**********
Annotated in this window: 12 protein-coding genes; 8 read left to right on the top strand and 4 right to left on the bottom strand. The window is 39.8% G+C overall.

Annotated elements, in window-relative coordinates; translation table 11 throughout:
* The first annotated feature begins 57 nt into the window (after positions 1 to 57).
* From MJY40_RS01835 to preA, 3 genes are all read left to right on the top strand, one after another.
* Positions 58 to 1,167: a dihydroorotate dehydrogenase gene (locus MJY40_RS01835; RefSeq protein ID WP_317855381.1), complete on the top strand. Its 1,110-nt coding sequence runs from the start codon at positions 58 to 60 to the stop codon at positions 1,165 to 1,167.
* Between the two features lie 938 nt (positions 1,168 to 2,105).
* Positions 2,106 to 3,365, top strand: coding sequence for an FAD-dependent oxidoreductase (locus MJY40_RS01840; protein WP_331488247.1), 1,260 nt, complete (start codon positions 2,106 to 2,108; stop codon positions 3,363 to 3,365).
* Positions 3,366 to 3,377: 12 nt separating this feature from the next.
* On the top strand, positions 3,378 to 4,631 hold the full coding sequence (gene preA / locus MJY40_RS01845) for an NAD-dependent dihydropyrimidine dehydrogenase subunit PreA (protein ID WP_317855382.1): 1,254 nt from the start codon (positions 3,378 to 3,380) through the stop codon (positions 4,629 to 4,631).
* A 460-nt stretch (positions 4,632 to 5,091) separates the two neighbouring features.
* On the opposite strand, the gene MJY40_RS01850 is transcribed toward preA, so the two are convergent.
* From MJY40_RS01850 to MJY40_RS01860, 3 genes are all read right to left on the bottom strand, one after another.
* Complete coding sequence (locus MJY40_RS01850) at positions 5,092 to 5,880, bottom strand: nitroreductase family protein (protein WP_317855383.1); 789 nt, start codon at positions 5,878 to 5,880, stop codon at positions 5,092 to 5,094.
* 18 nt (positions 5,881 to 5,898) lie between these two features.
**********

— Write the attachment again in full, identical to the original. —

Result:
Annotated in this window: 12 protein-coding genes; 8 read left to right on the top strand and 4 right to left on the bottom strand. The window is 39.8% G+C overall.

Annotated elements, in window-relative coordinates; translation table 11 throughout:
* The first annotated feature begins 57 nt into the window (after positions 1 to 57).
* From MJY40_RS01835 to preA, 3 genes are all read left to right on the top strand, one after another.
* Positions 58 to 1,167: a dihydroorotate dehydrogenase gene (locus MJY40_RS01835; RefSeq protein ID WP_317855381.1), complete on the top strand. Its 1,110-nt coding sequence runs from the start codon at positions 58 to 60 to the stop codon at positions 1,165 to 1,167.
* Between the two features lie 938 nt (positions 1,168 to 2,105).
* Positions 2,106 to 3,365, top strand: coding sequence for an FAD-dependent oxidoreductase (locus MJY40_RS01840; protein WP_331488247.1), 1,260 nt, complete (start codon positions 2,106 to 2,108; stop codon positions 3,363 to 3,365).
* Positions 3,366 to 3,377: 12 nt separating this feature from the next.
* On the top strand, positions 3,378 to 4,631 hold the full coding sequence (gene preA / locus MJY40_RS01845) for an NAD-dependent dihydropyrimidine dehydrogenase subunit PreA (protein ID WP_317855382.1): 1,254 nt from the start codon (positions 3,378 to 3,380) through the stop codon (positions 4,629 to 4,631).
* A 460-nt stretch (positions 4,632 to 5,091) separates the two neighbouring features.
* On the opposite strand, the gene MJY40_RS01850 is transcribed toward preA, so the two are convergent.
* From MJY40_RS01850 to MJY40_RS01860, 3 genes are all read right to left on the bottom strand, one after another.
* Complete coding sequence (locus MJY40_RS01850) at positions 5,092 to 5,880, bottom strand: nitroreductase family protein (protein WP_317855383.1); 789 nt, start codon at positions 5,878 to 5,880, stop codon at positions 5,092 to 5,094.
* 18 nt (positions 5,881 to 5,898) lie between these two features.